African Americans (58%), “very liberal” voters (59%) and “strong Democrats” (70%) are the most likely to support Clinton enthusiastically. “Strong Republicans” (63%) are the most likely to support Trump enthusiastically. Clinton leads by 16 points among independents. Clinton leads by 18 points among moderates.

Among voters who say the current president should appoint the next Supreme Court justice, Clinton leads 70% to 21%. Among voters who say the next president should fill the vacant Supreme Court seat, Trump leads 74% to 19%.

Among voters who say they are “doing well” financially, Clinton leads 50% to 45%. Among voters who say they are “just getting by” financially, the candidates run even. Among voters who say they are “falling behind” financially, Clinton leads 51% to 42%.

Trump Support Correlates with Viewership of ‘The Apprentice’:

Trump runs 20 points stronger among voters who watched “The Apprentice” TV show “almost always” when Trump was the host, compared to voters who “almost never” watched “The Apprentice.” Among viewers who almost always watched the show when Trump was the host, Trump leads Clinton by 24 points, 58% to 34%. Among voters who almost never watched “The Apprentice” when Trump was host, Clinton leads Trump by 15 points, 53% to 38%. While there is nothing counter-intuitive about these findings, they are the first mathematical measure of the extent to which Trump has been able to cash-in on his celebrity.

About: SurveyUSA interviewed 1,500 adults from the 50 United States 02/22/16 through 02/23/16. Interviews were completed after the results of the South Carolina Republican primary were known but before results of the Nevada Republican caucuses were known. Of the adults, SurveyUSA identified 1,357 as likely to vote in the 11/08/16 general election for president. This research was conducted 100% online.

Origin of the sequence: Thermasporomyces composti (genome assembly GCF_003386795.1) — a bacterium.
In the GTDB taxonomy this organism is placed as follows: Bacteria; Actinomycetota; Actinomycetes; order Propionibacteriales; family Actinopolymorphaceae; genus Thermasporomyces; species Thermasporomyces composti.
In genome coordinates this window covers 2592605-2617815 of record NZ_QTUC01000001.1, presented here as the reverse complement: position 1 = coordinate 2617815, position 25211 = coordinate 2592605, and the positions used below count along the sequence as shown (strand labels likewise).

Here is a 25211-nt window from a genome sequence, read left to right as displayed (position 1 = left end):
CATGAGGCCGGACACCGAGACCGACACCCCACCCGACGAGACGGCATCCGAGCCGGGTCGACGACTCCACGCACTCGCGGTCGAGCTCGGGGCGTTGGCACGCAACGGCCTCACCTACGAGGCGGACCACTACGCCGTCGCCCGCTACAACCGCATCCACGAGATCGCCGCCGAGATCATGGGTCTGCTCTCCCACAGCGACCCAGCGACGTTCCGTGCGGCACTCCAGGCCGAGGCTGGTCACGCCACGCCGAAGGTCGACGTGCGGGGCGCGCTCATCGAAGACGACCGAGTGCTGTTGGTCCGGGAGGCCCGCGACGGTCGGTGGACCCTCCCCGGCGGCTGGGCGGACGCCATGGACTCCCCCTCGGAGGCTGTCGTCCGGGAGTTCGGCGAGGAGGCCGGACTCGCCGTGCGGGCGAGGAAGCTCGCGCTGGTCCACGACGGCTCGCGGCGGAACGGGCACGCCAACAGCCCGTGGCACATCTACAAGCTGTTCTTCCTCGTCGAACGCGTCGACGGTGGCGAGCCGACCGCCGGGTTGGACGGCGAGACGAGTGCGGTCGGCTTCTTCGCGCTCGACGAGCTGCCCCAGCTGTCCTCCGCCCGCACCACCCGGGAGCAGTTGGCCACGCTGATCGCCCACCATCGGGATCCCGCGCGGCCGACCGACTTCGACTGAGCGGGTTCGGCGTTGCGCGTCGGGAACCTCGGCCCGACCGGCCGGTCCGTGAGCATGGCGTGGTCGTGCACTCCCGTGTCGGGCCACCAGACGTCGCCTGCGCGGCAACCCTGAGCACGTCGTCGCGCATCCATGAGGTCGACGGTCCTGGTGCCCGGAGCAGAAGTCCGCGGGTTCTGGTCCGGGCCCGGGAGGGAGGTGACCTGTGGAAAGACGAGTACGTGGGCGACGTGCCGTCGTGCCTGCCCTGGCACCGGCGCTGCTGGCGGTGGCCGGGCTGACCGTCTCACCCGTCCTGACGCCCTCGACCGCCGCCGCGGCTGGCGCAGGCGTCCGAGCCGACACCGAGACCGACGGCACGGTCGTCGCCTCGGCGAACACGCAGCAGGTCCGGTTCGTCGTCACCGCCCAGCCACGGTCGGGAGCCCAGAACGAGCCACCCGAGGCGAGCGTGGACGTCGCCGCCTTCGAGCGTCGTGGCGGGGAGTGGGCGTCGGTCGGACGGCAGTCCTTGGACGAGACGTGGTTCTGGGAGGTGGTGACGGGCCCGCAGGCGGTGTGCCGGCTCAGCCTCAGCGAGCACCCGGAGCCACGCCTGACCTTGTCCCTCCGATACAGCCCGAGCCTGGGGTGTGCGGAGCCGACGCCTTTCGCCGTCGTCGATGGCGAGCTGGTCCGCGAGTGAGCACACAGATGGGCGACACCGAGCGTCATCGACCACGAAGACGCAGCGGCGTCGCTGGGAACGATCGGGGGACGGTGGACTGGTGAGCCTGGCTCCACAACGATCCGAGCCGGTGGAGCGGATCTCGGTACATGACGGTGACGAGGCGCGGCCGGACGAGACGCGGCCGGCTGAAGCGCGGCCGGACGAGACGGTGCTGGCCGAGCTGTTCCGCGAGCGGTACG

In North Carolina US Senate Primary, Republican Burr and Democrat Ross Positioned for Comfortable Wins; Burr 8 Points Atop Ross in General Election Matchup Today, But Supreme Court Confirmation Could Impact

SurveyUSA Operations - 02/20/16 09:47 AM

2 weeks till primary voting begins in North Carolina and 4 weeks until primary votes are counted, Incumbent Republican Richard Burr and Democrat Deborah Ross appear poised to coast to victory, according to SurveyUSA research conducted for Time Warner Cable North Carolina. The Republican holds a narrow advantage today in a hypothetical general election matchup, but national events could influence the NC Senate outcome by a little or a lot.

In the Republican primary, Burr leads Greg Brannon 3:1 … 45% to 14%. Other challengers are in single digits. 30% are undecided or not focused on the contest.

In the Democratic primary, Ross leads 3 challengers by 4:1 or more. But: a majority, 55% are undecided or not focused on the contest at this hour. In the unlikely event that Ross does not reach 40% on 03/15/16, a May runoff could be necessary.